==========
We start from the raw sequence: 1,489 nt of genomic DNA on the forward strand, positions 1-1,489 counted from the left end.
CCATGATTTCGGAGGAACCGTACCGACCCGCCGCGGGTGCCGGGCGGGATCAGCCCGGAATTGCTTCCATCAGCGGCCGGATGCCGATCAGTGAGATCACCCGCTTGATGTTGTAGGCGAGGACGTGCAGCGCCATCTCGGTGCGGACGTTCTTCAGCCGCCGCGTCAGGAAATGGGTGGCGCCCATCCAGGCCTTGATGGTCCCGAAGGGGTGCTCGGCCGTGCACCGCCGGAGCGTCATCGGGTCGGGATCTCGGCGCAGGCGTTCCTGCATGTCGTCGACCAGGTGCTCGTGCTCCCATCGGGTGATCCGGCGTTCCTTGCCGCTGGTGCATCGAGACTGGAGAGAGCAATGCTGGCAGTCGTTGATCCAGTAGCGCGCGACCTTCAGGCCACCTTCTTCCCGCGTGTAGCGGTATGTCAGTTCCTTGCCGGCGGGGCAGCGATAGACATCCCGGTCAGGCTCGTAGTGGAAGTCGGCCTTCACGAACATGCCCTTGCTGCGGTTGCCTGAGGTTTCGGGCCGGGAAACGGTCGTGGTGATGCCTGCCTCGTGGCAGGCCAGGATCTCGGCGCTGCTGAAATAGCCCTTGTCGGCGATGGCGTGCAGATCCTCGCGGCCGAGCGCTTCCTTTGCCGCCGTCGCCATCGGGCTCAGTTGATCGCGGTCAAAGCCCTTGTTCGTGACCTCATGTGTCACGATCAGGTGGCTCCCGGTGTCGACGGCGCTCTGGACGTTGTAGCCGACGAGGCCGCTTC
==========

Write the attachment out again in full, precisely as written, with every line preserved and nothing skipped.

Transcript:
We start from the raw sequence: 1,489 nt of genomic DNA on the forward strand, positions 1-1,489 counted from the left end.
CCATGATTTCGGAGGAACCGTACCGACCCGCCGCGGGTGCCGGGCGGGATCAGCCCGGAATTGCTTCCATCAGCGGCCGGATGCCGATCAGTGAGATCACCCGCTTGATGTTGTAGGCGAGGACGTGCAGCGCCATCTCGGTGCGGACGTTCTTCAGCCGCCGCGTCAGGAAATGGGTGGCGCCCATCCAGGCCTTGATGGTCCCGAAGGGGTGCTCGGCCGTGCACCGCCGGAGCGTCATCGGGTCGGGATCTCGGCGCAGGCGTTCCTGCATGTCGTCGACCAGGTGCTCGTGCTCCCATCGGGTGATCCGGCGTTCCTTGCCGCTGGTGCATCGAGACTGGAGAGAGCAATGCTGGCAGTCGTTGATCCAGTAGCGCGCGACCTTCAGGCCACCTTCTTCCCGCGTGTAGCGGTATGTCAGTTCCTTGCCGGCGGGGCAGCGATAGACATCCCGGTCAGGCTCGTAGTGGAAGTCGGCCTTCACGAACATGCCCTTGCTGCGGTTGCCTGAGGTTTCGGGCCGGGAAACGGTCGTGGTGATGCCTGCCTCGTGGCAGGCCAGGATCTCGGCGCTGCTGAAATAGCCCTTGTCGGCGATGGCGTGCAGATCCTCGCGGCCGAGCGCTTCCTTTGCCGCCGTCGCCATCGGGCTCAGTTGATCGCGGTCAAAGCCCTTGTTCGTGACCTCATGTGTCACGATCAGGTGGCTCCCGGTGTCGACGGCGCTCTGGACGTTGTAGCCGACGAGGCCGCTTC